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Manufacturers Can E-Distribute Retirement Plan Documents to Deskless Workers

Factory workers may lack desks and computers but often have smartphones

A man in a hard hat holding a cell phone in a factory.

Retirement plan disclosures required by the Employee Retirement Income Security Act (ERISA) may be delivered more widely by electronic media under the Department of Labor's (DOL's) 2020 electronic distribution regulation.

Leveraging modern communication methods to distribute employee benefit plan documents electronically saves time and money, but manufacturers often had limited options for doing so under the DOL's two traditional safe harbor rules. Moreover, the nature of the workforce (employees working on the manufacturing floor and in varying worksites) meant that manufacturers were often left having to physically mail the employees benefit plan documents and notices to employees.

Not only can a physical mailing be an administrative headache, but it can be expensive.

The DOL's updated electronic distribution regulation expanded the categories of employees who can receive retirement plan documents electrically, allowing a broader range of manufacturers to use technology to more easily comply with the requirement to distribute benefit documents to employees.


Prior to the updated guidance, employers wanting to distribute employee benefit plan documents electronically could do so under two voluntary safe harbor rules. The rules require that the employer:

  • Follow an intricate process to obtain an employee's affirmative consent to receive documents electronically; or
  • Provide documents electronically to employees who have access to a computer as an integral part of their job.

In a decision particularly limiting to the manufacturing sector, the DOL did not consider computer stations provided to employees in a common area to meet the requirement of having effective access to the computer. As a result, the vast majority of manufacturers were precluded from electronically distributing participant notices under the traditional safe harbor standards unless employees affirmatively consented.

Expanded Opportunity for Electronic Distribution

Under an additional voluntary safe harbor created by the DOL's 2020 rule, however, employers now have another option for distributing benefit plan documents electronically—one that may be ideal for manufacturers with employees working on the floor or in varying job sites away from a computer.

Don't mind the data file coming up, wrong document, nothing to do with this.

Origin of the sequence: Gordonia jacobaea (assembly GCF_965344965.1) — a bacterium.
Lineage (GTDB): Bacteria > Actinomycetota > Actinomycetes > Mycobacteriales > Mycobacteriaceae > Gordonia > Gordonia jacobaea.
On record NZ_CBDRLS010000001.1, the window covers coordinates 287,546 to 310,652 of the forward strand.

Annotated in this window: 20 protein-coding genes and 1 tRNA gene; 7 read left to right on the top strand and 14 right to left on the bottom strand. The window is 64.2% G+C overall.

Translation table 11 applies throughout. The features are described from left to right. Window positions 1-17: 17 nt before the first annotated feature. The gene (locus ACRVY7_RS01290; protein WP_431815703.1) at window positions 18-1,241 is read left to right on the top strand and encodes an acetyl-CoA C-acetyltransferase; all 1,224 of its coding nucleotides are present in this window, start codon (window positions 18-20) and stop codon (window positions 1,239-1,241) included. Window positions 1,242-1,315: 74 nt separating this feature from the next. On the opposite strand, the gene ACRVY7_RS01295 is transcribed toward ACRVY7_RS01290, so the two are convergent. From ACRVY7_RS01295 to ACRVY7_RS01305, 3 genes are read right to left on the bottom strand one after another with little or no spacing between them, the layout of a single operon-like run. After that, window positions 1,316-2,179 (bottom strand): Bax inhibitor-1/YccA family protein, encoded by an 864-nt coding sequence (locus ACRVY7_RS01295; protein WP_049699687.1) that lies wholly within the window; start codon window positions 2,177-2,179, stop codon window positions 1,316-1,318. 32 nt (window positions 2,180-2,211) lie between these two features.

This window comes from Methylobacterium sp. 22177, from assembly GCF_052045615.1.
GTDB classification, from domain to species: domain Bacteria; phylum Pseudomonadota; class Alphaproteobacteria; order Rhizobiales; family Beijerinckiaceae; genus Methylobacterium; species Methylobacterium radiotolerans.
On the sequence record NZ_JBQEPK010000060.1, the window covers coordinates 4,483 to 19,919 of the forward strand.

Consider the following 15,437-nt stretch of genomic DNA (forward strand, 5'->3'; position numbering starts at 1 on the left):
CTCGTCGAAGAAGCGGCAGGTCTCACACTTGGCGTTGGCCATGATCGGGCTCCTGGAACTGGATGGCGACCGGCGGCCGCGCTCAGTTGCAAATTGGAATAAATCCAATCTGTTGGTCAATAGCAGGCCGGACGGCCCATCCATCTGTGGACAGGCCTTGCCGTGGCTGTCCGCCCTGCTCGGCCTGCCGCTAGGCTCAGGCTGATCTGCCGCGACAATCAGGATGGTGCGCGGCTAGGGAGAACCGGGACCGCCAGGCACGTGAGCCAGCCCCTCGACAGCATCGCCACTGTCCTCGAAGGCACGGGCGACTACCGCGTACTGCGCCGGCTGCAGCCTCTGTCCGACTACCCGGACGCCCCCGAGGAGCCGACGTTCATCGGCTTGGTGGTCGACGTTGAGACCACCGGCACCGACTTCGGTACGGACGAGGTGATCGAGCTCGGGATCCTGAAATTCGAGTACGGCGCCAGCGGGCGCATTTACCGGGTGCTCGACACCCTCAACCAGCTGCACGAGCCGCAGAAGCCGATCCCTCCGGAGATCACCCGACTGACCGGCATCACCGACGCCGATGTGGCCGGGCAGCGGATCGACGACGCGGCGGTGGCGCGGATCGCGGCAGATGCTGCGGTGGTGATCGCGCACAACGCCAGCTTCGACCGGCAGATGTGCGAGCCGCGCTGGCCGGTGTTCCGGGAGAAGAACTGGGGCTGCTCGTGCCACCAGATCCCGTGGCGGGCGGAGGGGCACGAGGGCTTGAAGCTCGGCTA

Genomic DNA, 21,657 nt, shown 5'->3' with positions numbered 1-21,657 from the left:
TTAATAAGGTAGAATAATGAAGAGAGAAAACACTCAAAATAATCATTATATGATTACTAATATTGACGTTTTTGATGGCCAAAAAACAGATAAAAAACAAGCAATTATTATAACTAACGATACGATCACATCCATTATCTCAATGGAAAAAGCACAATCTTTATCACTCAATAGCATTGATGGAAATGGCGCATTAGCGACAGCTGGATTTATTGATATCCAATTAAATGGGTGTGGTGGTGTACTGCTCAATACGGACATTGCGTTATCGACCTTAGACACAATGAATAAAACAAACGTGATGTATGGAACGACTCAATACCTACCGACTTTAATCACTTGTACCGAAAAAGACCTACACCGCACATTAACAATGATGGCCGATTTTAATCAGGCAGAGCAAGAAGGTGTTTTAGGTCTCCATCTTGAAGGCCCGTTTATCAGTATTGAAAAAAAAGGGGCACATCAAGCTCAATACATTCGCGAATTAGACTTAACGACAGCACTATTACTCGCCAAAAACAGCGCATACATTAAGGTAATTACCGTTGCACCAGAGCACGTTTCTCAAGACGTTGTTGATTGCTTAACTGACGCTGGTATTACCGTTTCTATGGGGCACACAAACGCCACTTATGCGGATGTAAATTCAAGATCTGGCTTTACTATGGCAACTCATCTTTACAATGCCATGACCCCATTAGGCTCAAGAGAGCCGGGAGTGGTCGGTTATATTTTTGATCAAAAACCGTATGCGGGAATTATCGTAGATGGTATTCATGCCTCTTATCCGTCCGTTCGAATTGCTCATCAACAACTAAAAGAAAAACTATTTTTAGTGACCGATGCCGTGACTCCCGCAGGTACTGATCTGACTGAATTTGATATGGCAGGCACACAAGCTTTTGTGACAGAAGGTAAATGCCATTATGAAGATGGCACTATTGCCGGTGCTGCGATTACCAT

The additional safe harbor recognizes the fact that employees do not have to be sitting at a computer to effectively access electronic documents. The safe harbor does depend on whether employees have access to a computer as an integral part of their job. Instead, it focuses on whether the employee provided an e-mail address or smartphone number or was assigned an e-mail address by the employer.

The following are some key requirements of the additional safe harbor:

  • Covered individuals include employees who have provided the employer or plan with an e-mail address or a smartphone number or who are assigned an e-mail address by the employer.
  • Employers can electronically distribute retirement plan documents required to be distributed by Title 1 of ERISA, which includes, for example, summary plan descriptions, summary of material modifications disclosures, pension benefit statements, and blackout notices. Importantly, the new safe harbor applies only to retirement plan disclosures required by ERISA; it does not currently apply to health and welfare plan disclosures.
  • Before electronically distributing these documents, the plan administrator must provide an individualized paper notice that describes the documents that may be distributed electronically and the right to opt out, along with other required content.
  • To distribute covered retirement documents electronically, plan administrators may post them on a website or send them directly to the individual's e-mail address. In both cases, the plan administrator must follow a number of requirements aimed at ensuring the individuals know of the document's availability and their rights.

Manufacturers should take time to evaluate whether the additional voluntary safe harbor could be beneficial to assist in streamlining compliance with retirement plan distribution requirements. Manufacturers considering implementing the additional safe harbor or either of the previously existing safe harbors should work with an experienced attorney in their jurisdiction.

James M. Stone is a principal in the Cleveland office of law firm Jackson Lewis. Kent Maze is an associate in the firm's Chicago office. © 2022 Jackson Lewis P.C. All rights reserved. Reposted with permission.

Related SHRM Article:

DOL Final Rule Will Shift 401(k) Participant Disclosures Online, SHRM Online, May 2020


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